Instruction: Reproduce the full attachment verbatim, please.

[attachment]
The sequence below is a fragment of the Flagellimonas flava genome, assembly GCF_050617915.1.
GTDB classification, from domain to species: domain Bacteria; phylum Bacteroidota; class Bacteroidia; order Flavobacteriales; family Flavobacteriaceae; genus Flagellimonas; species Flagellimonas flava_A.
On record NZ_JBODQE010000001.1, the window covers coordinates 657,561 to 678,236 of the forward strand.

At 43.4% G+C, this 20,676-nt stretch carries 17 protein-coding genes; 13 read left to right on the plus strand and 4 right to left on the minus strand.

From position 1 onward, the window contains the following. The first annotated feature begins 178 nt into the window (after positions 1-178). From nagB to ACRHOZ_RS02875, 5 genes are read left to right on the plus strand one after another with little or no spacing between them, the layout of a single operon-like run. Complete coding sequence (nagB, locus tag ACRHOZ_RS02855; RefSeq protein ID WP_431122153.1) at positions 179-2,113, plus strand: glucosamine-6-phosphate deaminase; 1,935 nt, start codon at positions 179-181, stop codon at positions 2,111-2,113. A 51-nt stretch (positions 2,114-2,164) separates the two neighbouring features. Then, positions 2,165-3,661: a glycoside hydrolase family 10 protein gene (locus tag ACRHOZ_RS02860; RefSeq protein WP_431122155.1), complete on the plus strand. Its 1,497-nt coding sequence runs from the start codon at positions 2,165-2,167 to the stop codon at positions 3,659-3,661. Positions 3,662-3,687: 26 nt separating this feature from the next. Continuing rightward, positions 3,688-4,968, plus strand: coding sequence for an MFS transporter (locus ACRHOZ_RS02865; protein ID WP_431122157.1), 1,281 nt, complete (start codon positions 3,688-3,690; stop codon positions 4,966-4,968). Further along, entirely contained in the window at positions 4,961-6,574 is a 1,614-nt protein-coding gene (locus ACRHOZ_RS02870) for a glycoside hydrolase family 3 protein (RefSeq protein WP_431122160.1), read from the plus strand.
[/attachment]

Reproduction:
The sequence below is a fragment of the Flagellimonas flava genome, assembly GCF_050617915.1.
GTDB classification, from domain to species: domain Bacteria; phylum Bacteroidota; class Bacteroidia; order Flavobacteriales; family Flavobacteriaceae; genus Flagellimonas; species Flagellimonas flava_A.
On record NZ_JBODQE010000001.1, the window covers coordinates 657,561 to 678,236 of the forward strand.

At 43.4% G+C, this 20,676-nt stretch carries 17 protein-coding genes; 13 read left to right on the plus strand and 4 right to left on the minus strand.

From position 1 onward, the window contains the following. The first annotated feature begins 178 nt into the window (after positions 1-178). From nagB to ACRHOZ_RS02875, 5 genes are read left to right on the plus strand one after another with little or no spacing between them, the layout of a single operon-like run. Complete coding sequence (nagB, locus tag ACRHOZ_RS02855; RefSeq protein ID WP_431122153.1) at positions 179-2,113, plus strand: glucosamine-6-phosphate deaminase; 1,935 nt, start codon at positions 179-181, stop codon at positions 2,111-2,113. A 51-nt stretch (positions 2,114-2,164) separates the two neighbouring features. Then, positions 2,165-3,661: a glycoside hydrolase family 10 protein gene (locus tag ACRHOZ_RS02860; RefSeq protein WP_431122155.1), complete on the plus strand. Its 1,497-nt coding sequence runs from the start codon at positions 2,165-2,167 to the stop codon at positions 3,659-3,661. Positions 3,662-3,687: 26 nt separating this feature from the next. Continuing rightward, positions 3,688-4,968, plus strand: coding sequence for an MFS transporter (locus ACRHOZ_RS02865; protein ID WP_431122157.1), 1,281 nt, complete (start codon positions 3,688-3,690; stop codon positions 4,966-4,968). Further along, entirely contained in the window at positions 4,961-6,574 is a 1,614-nt protein-coding gene (locus ACRHOZ_RS02870) for a glycoside hydrolase family 3 protein (RefSeq protein WP_431122160.1), read from the plus strand.